David Bourget (Western Ontario)
David Chalmers (ANU, NYU)
Rafael De Clercq
Jack Alan Reynolds
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Journal of Medicine and Philosophy 36 (6):537-557 (2012)
Discussions concerning whether there is a natural right to health care may occur in various forms, resulting in policy recommendations for how to implement any such right in a given society. But health care policies may be judged by international standards including the United Nations’ Universal Declaration of Human Rights (UDHR). The rights enumerated in the UDHR are grounded in traditions of moral theory, a philosophical analysis of which is necessary in order to adjudicate the value of specific policies designed to enshrine rights such as a right to health care. We begin with an overview of the drafting of the UDHR and highlight the primary influence of natural law theory in validating the rights contained therein. We then provide an explication of natural law theory by reference to the writings of Thomas Aquinas, as well as elucidate the complementary "capabilities approach" of Martha Nussbaum. We conclude that a right to health care ought to be guaranteed by the state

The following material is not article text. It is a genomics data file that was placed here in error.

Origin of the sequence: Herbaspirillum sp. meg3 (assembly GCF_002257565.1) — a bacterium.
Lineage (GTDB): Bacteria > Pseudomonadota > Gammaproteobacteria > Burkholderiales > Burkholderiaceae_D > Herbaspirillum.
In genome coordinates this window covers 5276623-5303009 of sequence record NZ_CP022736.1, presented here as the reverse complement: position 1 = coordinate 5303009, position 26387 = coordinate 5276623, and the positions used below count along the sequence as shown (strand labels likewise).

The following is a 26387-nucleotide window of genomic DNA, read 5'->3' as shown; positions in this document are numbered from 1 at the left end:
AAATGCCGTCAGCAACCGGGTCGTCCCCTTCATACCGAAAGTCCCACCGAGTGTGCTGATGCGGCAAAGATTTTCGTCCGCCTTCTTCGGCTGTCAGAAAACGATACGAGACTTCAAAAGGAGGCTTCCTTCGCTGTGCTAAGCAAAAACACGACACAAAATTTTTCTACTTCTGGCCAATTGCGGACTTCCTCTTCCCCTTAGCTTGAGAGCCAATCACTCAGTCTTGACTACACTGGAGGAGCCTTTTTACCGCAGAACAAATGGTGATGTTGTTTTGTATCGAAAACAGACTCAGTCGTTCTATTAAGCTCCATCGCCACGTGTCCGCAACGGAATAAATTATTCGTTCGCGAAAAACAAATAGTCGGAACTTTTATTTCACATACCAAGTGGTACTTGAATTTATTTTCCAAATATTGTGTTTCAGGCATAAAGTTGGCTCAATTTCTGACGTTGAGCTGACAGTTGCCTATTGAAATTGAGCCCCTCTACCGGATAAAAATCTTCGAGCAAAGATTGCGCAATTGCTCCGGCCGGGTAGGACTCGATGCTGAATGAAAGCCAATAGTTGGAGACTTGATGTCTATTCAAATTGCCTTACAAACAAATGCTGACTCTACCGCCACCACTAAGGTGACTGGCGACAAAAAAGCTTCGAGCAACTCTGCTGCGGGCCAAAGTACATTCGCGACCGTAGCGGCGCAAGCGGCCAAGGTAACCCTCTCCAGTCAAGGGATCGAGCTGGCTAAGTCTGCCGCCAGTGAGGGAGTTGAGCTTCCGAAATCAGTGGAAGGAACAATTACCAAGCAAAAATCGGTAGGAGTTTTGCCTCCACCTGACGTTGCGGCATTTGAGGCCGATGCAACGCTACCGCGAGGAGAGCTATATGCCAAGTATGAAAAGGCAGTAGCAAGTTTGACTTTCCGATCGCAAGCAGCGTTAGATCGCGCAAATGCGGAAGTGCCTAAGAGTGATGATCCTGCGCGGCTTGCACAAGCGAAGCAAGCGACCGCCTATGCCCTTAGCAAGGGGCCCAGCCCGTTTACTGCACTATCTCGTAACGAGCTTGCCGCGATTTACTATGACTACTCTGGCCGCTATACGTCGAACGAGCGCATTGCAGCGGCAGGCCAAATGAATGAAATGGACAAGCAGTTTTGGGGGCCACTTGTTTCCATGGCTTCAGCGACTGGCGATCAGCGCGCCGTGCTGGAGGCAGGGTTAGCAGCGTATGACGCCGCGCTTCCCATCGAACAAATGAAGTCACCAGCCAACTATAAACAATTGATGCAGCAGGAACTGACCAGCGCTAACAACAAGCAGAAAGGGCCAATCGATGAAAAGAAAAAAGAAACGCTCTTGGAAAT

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References found in this work BETA
Norman Daniels (2000). Normal Functioning and the Treatment-Enhancement Distinction. Cambridge Quarterly of Healthcare Ethics 9 (03):309--322.
Martha C. Nussbaum (1992). Human Functioning and Social Justice: In Defense of Aristotelian Essentialism. Political Theory 20 (2):202-246.
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